Your Children Are Arrows

Children are a gift from God. We love and treasure them. Children are also sheep needing shepherded. Parents must know, feed, protect, lead, and care for their kids.

But did you know the Bible also describes children as arrows? “Like arrows in the hand of a warrior are the children of one’s youth” (Psalm 127:4). This metaphor gets at the missional aspect of raising a child. God wants us to love and enjoy them but also to train them so they can be missionaries wherever they go. God doesn’t want us to hoard them or shelter them but to release them. Parents think about their kids in terms of what they mean to us or what we want from them and for them, but we often neglect what God intends to do in them and through them.

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Resources for Parents on Creation

Next Sunday, our Children’s Ministry kicks off week 1 of The Gospel Project. The first session is on “God Created the World” and Genesis 1. While all of Scripture is inspired and profitable (2 Tim. 3:16), not every section is  equally significant to the Story. Genesis 1-2 summarizes Creation. It reveals God as the Maker of all things, and how all things point to Him. It provides conceptual seeds for truths and themes that bloom throughout the Bible.

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Books for Sale

I’m looking to reduce the amount of books I own and move more toward ebooks (I know, I know). Below is a list of books I”m selling. It includes some great deals on sets, and then $10 for hardback and $5 for paperback. If you’re local, we can maybe find a way to connect, or if you’d like to cover shipping and handling, I can ship books as well. Some books will have penciling or notes inside

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Three Identity Markers in Colossians 1:1-2

Below is an example of the daily devotional from my book Finding Satisfaction in Christ: A Devotional Study of Colossians. The book walks through Colossians a few verses at a time, explaining and applying the passage in a Christ-centered way. You can purchase the book on Amazon in paperback or Kindle. Here’s day one to give you a feel for the book.

 

 “Paul, an apostle of Christ Jesus by the will of God, and Timothy our brother, to the saints and faithful brothers in Christ at Colossae: Grace to you and peace from God our Father.” (Colossians 1:1–2)

Imagine you meet someone tomorrow and they ask you to describe yourself. What would you say? Who are you? Try summarizing who you are in ten words or fewer (really, try it).

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Holy Week Reading Plan & Resources

Today begins what the Church has called Holy Week or Passion Week. The time from Palm Sunday to Easter (Resurrection) Sunday has provided Christians with a week to give special attention to the person and work of Christ. It interrupts our normal rhythms and intentionally puts Jesus before us so we can reflect on the events leading up to and including his sacrificial death and triumphant resurrection. Below is a reading plan for the week, as well as activities and resources to help you leverage this significant week in the Church Calendar.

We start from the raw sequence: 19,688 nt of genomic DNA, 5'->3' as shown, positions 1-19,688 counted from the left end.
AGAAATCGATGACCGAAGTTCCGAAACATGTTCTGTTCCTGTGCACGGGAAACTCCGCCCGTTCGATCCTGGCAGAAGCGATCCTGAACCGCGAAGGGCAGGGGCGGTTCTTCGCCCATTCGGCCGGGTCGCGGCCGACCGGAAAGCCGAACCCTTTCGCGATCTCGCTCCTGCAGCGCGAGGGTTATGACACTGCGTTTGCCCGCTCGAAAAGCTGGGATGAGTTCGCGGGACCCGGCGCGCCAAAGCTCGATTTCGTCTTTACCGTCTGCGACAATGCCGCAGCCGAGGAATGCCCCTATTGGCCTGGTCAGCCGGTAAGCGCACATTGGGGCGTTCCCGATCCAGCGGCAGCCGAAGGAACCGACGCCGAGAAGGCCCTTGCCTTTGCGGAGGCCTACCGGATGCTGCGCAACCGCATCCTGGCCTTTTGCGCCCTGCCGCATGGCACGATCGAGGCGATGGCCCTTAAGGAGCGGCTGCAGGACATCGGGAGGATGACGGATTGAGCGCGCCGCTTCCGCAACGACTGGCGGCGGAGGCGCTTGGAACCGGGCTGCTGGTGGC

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What is Lent?

“Each year the season of Lent asks us to embrace a spiritual gravity, a downward movement of soul, a turning from our soul-sufficiency and sinfulness. In such quiet turning, we are humbled and thus made ready to receive from God a fresh and joyous grace.” Bobby Gross[1]

Lent, not to be confused with lint (that fluffy stuff in your dryer vent or jean pockets), is a season within the Church calendar preparing our hearts for Easter. Similar to how Advent each December allows us to meditate on the incarnation leading up to Christmas Day, Lent gives us six weeks to consider Christ’s humility in the wilderness temptation and his human trials as we move towards Good Friday and Easter. During this season, the Christian follows Jesus by pursuing humility in our own life, believing he must come before us. As John said, “He must increase, but I must decrease.”

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Darkness. Then Light.

The first words of Holy Scripture describe the story’s opening drama of creation, creation by God speaking forth light into the dark abyss. “In the beginning, God created the heavens and the earth…and darkness was over the face of the deep…And God said, ‘Let there be light,’ and there was light’” (Gen 1:13). Bruce Waltke recognizes the Bible’s theme here and expresses it as “God irrupting into chaos to establish his rule over everything.” The creation account emphasizes the God who speaks light into darkness and breaks the silence with the power of his voice.

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Ways to Meditate on Scripture

“If the Word does not dwell with power in us, it will not pass with power from us.” John Owen

Continuing the series of posts on Bible meditation, I wanted to list some practical ideas for how to do it. While meditation can be a result of reflecting on something in creation, life experiences, conversations, our future in eternity, or other things, we’ll focus on meditating on Scripture.

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Resources on Roles & Relationships in Colossians 3:18-4:1

This Sunday, I’ll be preaching on Colossians 3:18-4:1. In a twenty-five minute sermon, you can’t spend adequate time discussing and applying everything mentioned: wives, husbands, children, parents, servants, and masters, not to mention how submission and slavery fit. Below are a few recommended resources for each group as you seek to apply this in everyday life.

Main Idea: Every role and relationship offers an opportunity to follow and reflect Christ. Wherever God has us, we can put on Jesus so he is displayed through our discipleship.

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